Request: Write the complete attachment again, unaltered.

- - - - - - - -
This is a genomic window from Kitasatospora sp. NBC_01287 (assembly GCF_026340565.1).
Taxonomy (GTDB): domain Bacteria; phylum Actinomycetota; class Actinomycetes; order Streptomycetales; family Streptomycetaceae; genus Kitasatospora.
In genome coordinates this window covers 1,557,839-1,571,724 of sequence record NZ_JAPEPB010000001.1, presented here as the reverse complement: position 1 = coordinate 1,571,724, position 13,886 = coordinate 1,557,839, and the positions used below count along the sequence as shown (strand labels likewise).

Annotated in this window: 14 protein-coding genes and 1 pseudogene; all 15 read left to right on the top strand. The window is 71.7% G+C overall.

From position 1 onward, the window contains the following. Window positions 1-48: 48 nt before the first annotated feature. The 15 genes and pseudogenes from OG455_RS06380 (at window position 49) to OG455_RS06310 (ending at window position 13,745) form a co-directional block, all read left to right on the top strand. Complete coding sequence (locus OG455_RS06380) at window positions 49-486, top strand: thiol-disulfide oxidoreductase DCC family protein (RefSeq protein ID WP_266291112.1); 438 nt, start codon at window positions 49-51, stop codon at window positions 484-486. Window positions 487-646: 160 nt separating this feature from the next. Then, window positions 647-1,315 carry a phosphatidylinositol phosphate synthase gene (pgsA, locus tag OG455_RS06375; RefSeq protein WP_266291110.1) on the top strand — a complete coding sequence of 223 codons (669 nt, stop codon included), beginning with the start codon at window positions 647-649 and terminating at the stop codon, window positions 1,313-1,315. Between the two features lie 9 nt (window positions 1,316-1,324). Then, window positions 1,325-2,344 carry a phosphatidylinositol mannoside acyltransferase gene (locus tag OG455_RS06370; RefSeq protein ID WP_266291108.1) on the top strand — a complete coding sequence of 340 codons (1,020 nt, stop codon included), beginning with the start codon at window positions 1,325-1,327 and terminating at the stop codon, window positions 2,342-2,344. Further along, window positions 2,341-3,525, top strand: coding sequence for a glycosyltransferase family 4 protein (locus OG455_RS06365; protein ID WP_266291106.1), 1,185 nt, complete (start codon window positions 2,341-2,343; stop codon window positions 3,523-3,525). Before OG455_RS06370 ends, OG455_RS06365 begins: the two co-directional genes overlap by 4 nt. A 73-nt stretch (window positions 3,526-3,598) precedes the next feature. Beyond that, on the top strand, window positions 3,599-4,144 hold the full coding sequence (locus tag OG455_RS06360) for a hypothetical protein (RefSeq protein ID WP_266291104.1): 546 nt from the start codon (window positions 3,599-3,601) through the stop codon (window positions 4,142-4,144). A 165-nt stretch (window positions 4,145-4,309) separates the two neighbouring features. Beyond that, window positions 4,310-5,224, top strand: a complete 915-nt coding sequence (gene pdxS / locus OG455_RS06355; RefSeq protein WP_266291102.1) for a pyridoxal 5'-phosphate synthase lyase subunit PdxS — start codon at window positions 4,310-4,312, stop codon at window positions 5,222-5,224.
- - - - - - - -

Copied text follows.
This is a genomic window from Kitasatospora sp. NBC_01287 (assembly GCF_026340565.1).
Taxonomy (GTDB): domain Bacteria; phylum Actinomycetota; class Actinomycetes; order Streptomycetales; family Streptomycetaceae; genus Kitasatospora.
In genome coordinates this window covers 1,557,839-1,571,724 of sequence record NZ_JAPEPB010000001.1, presented here as the reverse complement: position 1 = coordinate 1,571,724, position 13,886 = coordinate 1,557,839, and the positions used below count along the sequence as shown (strand labels likewise).

Annotated in this window: 14 protein-coding genes and 1 pseudogene; all 15 read left to right on the top strand. The window is 71.7% G+C overall.

From position 1 onward, the window contains the following. Window positions 1-48: 48 nt before the first annotated feature. The 15 genes and pseudogenes from OG455_RS06380 (at window position 49) to OG455_RS06310 (ending at window position 13,745) form a co-directional block, all read left to right on the top strand. Complete coding sequence (locus OG455_RS06380) at window positions 49-486, top strand: thiol-disulfide oxidoreductase DCC family protein (RefSeq protein ID WP_266291112.1); 438 nt, start codon at window positions 49-51, stop codon at window positions 484-486. Window positions 487-646: 160 nt separating this feature from the next. Then, window positions 647-1,315 carry a phosphatidylinositol phosphate synthase gene (pgsA, locus tag OG455_RS06375; RefSeq protein WP_266291110.1) on the top strand — a complete coding sequence of 223 codons (669 nt, stop codon included), beginning with the start codon at window positions 647-649 and terminating at the stop codon, window positions 1,313-1,315. Between the two features lie 9 nt (window positions 1,316-1,324). Then, window positions 1,325-2,344 carry a phosphatidylinositol mannoside acyltransferase gene (locus tag OG455_RS06370; RefSeq protein ID WP_266291108.1) on the top strand — a complete coding sequence of 340 codons (1,020 nt, stop codon included), beginning with the start codon at window positions 1,325-1,327 and terminating at the stop codon, window positions 2,342-2,344. Further along, window positions 2,341-3,525, top strand: coding sequence for a glycosyltransferase family 4 protein (locus OG455_RS06365; protein ID WP_266291106.1), 1,185 nt, complete (start codon window positions 2,341-2,343; stop codon window positions 3,523-3,525). Before OG455_RS06370 ends, OG455_RS06365 begins: the two co-directional genes overlap by 4 nt. A 73-nt stretch (window positions 3,526-3,598) precedes the next feature. Beyond that, on the top strand, window positions 3,599-4,144 hold the full coding sequence (locus tag OG455_RS06360) for a hypothetical protein (RefSeq protein ID WP_266291104.1): 546 nt from the start codon (window positions 3,599-3,601) through the stop codon (window positions 4,142-4,144). A 165-nt stretch (window positions 4,145-4,309) separates the two neighbouring features. Beyond that, window positions 4,310-5,224, top strand: a complete 915-nt coding sequence (gene pdxS / locus OG455_RS06355; RefSeq protein WP_266291102.1) for a pyridoxal 5'-phosphate synthase lyase subunit PdxS — start codon at window positions 4,310-4,312, stop codon at window positions 5,222-5,224.